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Pictures fade with time. Best Printer to use?

Discussion in 'Digital Photography & Imaging' started by delta_kilo, Aug 13, 2011.

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  1. delta_kilo

    delta_kilo Thread Starter

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    I've noticed after printing pictures with my inkjet printer the pictures will fade with time. Do pictures from laser printers last any longer? This is especially noticeable on regular non photo quality paper.

    Thanks Dave.
     
  2. Megabite

    Megabite

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    For good pics use manufacturers ink and good photo quality paper...most top brands printers will not fade....I have tested and ink at have price is half price for a reason.

    I have used epson,HP,Cannon.
     
  3. hewee

    hewee

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    Sun light will fade anything so where picture are at has a big effect on how long you can keep them around.
     
  4. Peano

    Peano Banned

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    Yes, laser prints last longer. Send you images to a professional lab that uses high-quality paper. Your prints will have an archival life of 100 years or more under normal (indoor) lighting conditions.
     
  5. paul5

    paul5

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    Good advise above for sure. I have had great success with an 8 cartage Epson capable of making 13 X 19 inch prints. However, most major brands have high end models that will produce excellent prints. Just do be willing to use their inks which can be shopped for online at various costs.

    Depending on the final results you wish to view on the print, various paper surfaces are available. Semi-gloss is a great balance for most images. Just be sure to read the back of the package to note if they state it is archival quality. Most 4-5 star quality options will be archival but only if not viewed under consistently strong direct light. Of course you can use non-glare, frame glass to reduce the UV exposure to a print. Really special prints intended to last 50+ years should be boxed for special viewing.

    All good fortune
     
  6. Noyb

    Noyb Trusted Advisor

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    I just had Wal-Mart print me over 100 4x6 prints for ~$13 .. I can't buy the ink or paper for that.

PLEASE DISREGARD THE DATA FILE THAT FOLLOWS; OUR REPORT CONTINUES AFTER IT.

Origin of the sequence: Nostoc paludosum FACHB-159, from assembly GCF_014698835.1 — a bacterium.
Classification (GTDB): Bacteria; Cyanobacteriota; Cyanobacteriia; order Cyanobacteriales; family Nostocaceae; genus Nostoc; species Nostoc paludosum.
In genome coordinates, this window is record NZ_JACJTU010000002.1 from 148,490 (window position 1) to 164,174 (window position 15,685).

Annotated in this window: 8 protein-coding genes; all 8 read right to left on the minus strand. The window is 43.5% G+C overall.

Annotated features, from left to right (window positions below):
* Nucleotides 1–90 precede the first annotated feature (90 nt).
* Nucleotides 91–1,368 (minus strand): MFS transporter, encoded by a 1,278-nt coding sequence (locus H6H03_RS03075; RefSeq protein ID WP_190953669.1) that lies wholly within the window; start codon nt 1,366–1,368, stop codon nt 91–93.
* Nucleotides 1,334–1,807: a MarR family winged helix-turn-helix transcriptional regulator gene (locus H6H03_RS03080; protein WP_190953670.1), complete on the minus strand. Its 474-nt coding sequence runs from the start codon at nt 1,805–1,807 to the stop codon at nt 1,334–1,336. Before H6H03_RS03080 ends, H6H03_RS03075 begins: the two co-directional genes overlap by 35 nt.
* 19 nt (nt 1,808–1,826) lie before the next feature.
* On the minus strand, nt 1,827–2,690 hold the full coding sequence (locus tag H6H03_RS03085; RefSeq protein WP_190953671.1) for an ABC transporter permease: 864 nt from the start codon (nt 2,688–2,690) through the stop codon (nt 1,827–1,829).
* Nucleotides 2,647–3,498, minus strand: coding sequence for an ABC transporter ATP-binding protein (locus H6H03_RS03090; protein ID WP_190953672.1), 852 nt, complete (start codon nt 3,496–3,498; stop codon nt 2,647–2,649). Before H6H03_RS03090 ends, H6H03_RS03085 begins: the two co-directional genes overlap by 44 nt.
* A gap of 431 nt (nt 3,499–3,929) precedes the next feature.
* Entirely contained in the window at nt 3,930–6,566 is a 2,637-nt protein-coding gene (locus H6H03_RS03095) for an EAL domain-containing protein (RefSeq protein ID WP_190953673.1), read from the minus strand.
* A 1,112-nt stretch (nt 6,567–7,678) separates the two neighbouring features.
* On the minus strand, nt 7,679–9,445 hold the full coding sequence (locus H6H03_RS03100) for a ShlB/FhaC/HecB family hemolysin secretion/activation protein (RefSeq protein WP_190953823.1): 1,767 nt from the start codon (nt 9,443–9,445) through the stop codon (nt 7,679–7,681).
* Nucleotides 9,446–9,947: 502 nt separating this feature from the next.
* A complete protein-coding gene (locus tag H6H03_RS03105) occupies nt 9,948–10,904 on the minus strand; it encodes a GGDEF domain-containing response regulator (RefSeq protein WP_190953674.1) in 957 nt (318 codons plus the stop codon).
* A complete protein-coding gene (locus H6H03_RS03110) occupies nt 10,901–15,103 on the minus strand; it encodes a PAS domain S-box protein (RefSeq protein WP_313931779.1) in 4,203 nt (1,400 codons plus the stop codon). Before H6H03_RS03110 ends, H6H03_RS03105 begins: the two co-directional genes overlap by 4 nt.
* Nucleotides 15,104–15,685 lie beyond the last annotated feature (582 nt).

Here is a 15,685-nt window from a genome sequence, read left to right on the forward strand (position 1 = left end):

For another $1 they would ship them to my front door .. The gas to get them costs more than that and I'm close to a store.
    Not sure what printing process they use .. But they say they're good for 200 years.
     
  7. Peano

    Peano Banned

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    Isn't that an inkjet? I know there's some debate about this, but most seem to think laser prints won't fade as fast as inkjet.
     
  8. wowzer

    wowzer

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    Do the laser color printers make the same quality photos as a high end inkjet? Just curious.

    I use an Epson 7800 and always use their archival paper and ink with no trouble or complaints.

    I also always tell clients to not expose the pictures/prints to direct sunlight for long periods of time.

    Epson says 100 years, Noyb says wallies says 200 years, proper display and some common sense goes along way.

    As side note I was told I would be good for 100 years, chances of that are about 1 in a million... :)
     
  9. Peano

    Peano Banned

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    Here are some comparisons:
    http://www.tomshardware.com/reviews/color-laser-printers-2,1534-2.html

    I send my stuff out to a pro lab (WHCC or ProDPI) because they always produce excellent results. That frees me from having to think about the technical matter of how they do it. They obviously know how, so I just leave it to them. :)
     
  10. Chuck22

    Chuck22

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    While laser color images are definitely more fade resistant, the images do not have the excellent detail available from the ink jet printers. Dye based inks (used by most ink jet printers) generally do not have very good lightfastness -- that is, they are more subject to fading. Pigment based inks generally have good to excellent lightfastness, meaning that they are much more resistant to fading. Epson inks (archival types), for example, are very fade resistant, especially when behind glass or otherwise not illuminated by sunlight or any light with ultraviolet component.
     
  11. daniel_b2380

    daniel_b2380

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    'nother thing to consider, laser printers are good for text and graphics, BUT - NOT the best for pictures

    to explain,
    print a paragraph of TEXT with a laser and also with an injet,
    the laser will be VERY sharp
    the inkjet will be somewhat 'softer' at the edges

    where the difference really shows though,
    print a PICTURE with a laser and also with an inkjet
    the laser will be VERY sharp
    the inkjet will be somewhat 'softer' at the edges of each color and seem much more pleasing to the eye

    then if you examine them with MAJOR magnification, you will find with the inkjet, the colors have 'run' just the tiniest bit at their 'merge lines' - [ink is wet, a liquid] - makes them more pleasing

    usually the mind can 'SEE' the picture printed with a laser - it's focus is okay - color is okay - but knows something isn't quite right - it's just the way our eyes work - no sharp lines in mother nature
     
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